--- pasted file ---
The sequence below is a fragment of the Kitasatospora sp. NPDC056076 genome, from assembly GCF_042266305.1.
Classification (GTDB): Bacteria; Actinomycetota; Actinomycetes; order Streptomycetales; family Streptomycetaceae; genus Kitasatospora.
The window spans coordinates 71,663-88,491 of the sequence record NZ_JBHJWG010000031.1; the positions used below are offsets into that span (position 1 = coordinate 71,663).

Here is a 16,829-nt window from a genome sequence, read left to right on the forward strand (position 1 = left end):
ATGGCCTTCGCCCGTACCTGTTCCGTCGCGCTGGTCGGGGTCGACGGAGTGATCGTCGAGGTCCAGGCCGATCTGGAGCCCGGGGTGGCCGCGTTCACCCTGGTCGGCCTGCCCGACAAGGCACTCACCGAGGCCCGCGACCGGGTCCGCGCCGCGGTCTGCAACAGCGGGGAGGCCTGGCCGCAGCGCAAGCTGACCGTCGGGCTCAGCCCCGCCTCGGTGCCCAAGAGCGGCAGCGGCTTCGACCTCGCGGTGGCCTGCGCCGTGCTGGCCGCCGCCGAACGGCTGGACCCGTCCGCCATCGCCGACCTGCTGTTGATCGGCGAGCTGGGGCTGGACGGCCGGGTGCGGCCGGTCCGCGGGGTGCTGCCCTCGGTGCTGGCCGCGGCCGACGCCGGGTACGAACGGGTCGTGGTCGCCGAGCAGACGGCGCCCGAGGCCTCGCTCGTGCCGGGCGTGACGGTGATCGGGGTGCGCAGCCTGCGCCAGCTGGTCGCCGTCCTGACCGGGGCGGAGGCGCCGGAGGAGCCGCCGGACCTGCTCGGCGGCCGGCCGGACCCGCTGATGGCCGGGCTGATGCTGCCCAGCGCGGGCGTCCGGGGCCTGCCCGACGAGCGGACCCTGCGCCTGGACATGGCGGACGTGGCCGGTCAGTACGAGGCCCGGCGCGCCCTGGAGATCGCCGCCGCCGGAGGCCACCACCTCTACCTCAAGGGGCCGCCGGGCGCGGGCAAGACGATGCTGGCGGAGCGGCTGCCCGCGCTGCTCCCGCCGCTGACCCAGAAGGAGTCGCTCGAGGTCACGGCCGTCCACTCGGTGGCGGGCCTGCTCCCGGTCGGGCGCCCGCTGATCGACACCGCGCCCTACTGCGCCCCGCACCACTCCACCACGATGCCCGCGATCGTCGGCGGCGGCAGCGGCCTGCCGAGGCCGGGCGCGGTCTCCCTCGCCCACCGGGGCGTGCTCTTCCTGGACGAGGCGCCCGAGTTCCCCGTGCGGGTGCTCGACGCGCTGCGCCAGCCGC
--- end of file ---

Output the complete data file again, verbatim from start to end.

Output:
The sequence below is a fragment of the Kitasatospora sp. NPDC056076 genome, from assembly GCF_042266305.1.
Classification (GTDB): Bacteria; Actinomycetota; Actinomycetes; order Streptomycetales; family Streptomycetaceae; genus Kitasatospora.
The window spans coordinates 71,663-88,491 of the sequence record NZ_JBHJWG010000031.1; the positions used below are offsets into that span (position 1 = coordinate 71,663).

Here is a 16,829-nt window from a genome sequence, read left to right on the forward strand (position 1 = left end):
ATGGCCTTCGCCCGTACCTGTTCCGTCGCGCTGGTCGGGGTCGACGGAGTGATCGTCGAGGTCCAGGCCGATCTGGAGCCCGGGGTGGCCGCGTTCACCCTGGTCGGCCTGCCCGACAAGGCACTCACCGAGGCCCGCGACCGGGTCCGCGCCGCGGTCTGCAACAGCGGGGAGGCCTGGCCGCAGCGCAAGCTGACCGTCGGGCTCAGCCCCGCCTCGGTGCCCAAGAGCGGCAGCGGCTTCGACCTCGCGGTGGCCTGCGCCGTGCTGGCCGCCGCCGAACGGCTGGACCCGTCCGCCATCGCCGACCTGCTGTTGATCGGCGAGCTGGGGCTGGACGGCCGGGTGCGGCCGGTCCGCGGGGTGCTGCCCTCGGTGCTGGCCGCGGCCGACGCCGGGTACGAACGGGTCGTGGTCGCCGAGCAGACGGCGCCCGAGGCCTCGCTCGTGCCGGGCGTGACGGTGATCGGGGTGCGCAGCCTGCGCCAGCTGGTCGCCGTCCTGACCGGGGCGGAGGCGCCGGAGGAGCCGCCGGACCTGCTCGGCGGCCGGCCGGACCCGCTGATGGCCGGGCTGATGCTGCCCAGCGCGGGCGTCCGGGGCCTGCCCGACGAGCGGACCCTGCGCCTGGACATGGCGGACGTGGCCGGTCAGTACGAGGCCCGGCGCGCCCTGGAGATCGCCGCCGCCGGAGGCCACCACCTCTACCTCAAGGGGCCGCCGGGCGCGGGCAAGACGATGCTGGCGGAGCGGCTGCCCGCGCTGCTCCCGCCGCTGACCCAGAAGGAGTCGCTCGAGGTCACGGCCGTCCACTCGGTGGCGGGCCTGCTCCCGGTCGGGCGCCCGCTGATCGACACCGCGCCCTACTGCGCCCCGCACCACTCCACCACGATGCCCGCGATCGTCGGCGGCGGCAGCGGCCTGCCGAGGCCGGGCGCGGTCTCCCTCGCCCACCGGGGCGTGCTCTTCCTGGACGAGGCGCCCGAGTTCCCCGTGCGGGTGCTCGACGCGCTGCGCCAGCCGC